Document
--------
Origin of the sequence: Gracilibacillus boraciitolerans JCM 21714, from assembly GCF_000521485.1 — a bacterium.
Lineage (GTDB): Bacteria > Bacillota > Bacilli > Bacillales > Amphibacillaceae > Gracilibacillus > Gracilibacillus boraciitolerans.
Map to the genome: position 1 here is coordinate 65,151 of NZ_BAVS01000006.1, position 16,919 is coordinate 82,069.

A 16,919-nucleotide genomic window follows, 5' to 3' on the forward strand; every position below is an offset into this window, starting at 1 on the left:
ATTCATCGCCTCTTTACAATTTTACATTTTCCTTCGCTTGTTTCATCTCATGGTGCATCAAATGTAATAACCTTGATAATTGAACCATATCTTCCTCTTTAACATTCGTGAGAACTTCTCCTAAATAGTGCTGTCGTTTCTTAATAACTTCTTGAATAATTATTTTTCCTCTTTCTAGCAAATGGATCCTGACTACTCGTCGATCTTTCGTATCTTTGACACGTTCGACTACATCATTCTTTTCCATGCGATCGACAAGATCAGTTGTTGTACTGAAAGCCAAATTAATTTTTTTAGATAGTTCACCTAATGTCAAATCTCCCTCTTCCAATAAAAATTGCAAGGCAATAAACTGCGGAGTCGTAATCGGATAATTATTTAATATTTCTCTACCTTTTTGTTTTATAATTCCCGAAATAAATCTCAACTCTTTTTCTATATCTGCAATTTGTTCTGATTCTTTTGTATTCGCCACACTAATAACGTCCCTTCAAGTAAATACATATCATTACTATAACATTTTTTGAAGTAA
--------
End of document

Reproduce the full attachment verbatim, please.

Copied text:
Origin of the sequence: Gracilibacillus boraciitolerans JCM 21714, from assembly GCF_000521485.1 — a bacterium.
Lineage (GTDB): Bacteria > Bacillota > Bacilli > Bacillales > Amphibacillaceae > Gracilibacillus > Gracilibacillus boraciitolerans.
Map to the genome: position 1 here is coordinate 65,151 of NZ_BAVS01000006.1, position 16,919 is coordinate 82,069.

A 16,919-nucleotide genomic window follows, 5' to 3' on the forward strand; every position below is an offset into this window, starting at 1 on the left:
ATTCATCGCCTCTTTACAATTTTACATTTTCCTTCGCTTGTTTCATCTCATGGTGCATCAAATGTAATAACCTTGATAATTGAACCATATCTTCCTCTTTAACATTCGTGAGAACTTCTCCTAAATAGTGCTGTCGTTTCTTAATAACTTCTTGAATAATTATTTTTCCTCTTTCTAGCAAATGGATCCTGACTACTCGTCGATCTTTCGTATCTTTGACACGTTCGACTACATCATTCTTTTCCATGCGATCGACAAGATCAGTTGTTGTACTGAAAGCCAAATTAATTTTTTTAGATAGTTCACCTAATGTCAAATCTCCCTCTTCCAATAAAAATTGCAAGGCAATAAACTGCGGAGTCGTAATCGGATAATTATTTAATATTTCTCTACCTTTTTGTTTTATAATTCCCGAAATAAATCTCAACTCTTTTTCTATATCTGCAATTTGTTCTGATTCTTTTGTATTCGCCACACTAATAACGTCCCTTCAAGTAAATACATATCATTACTATAACATTTTTTGAAGTAA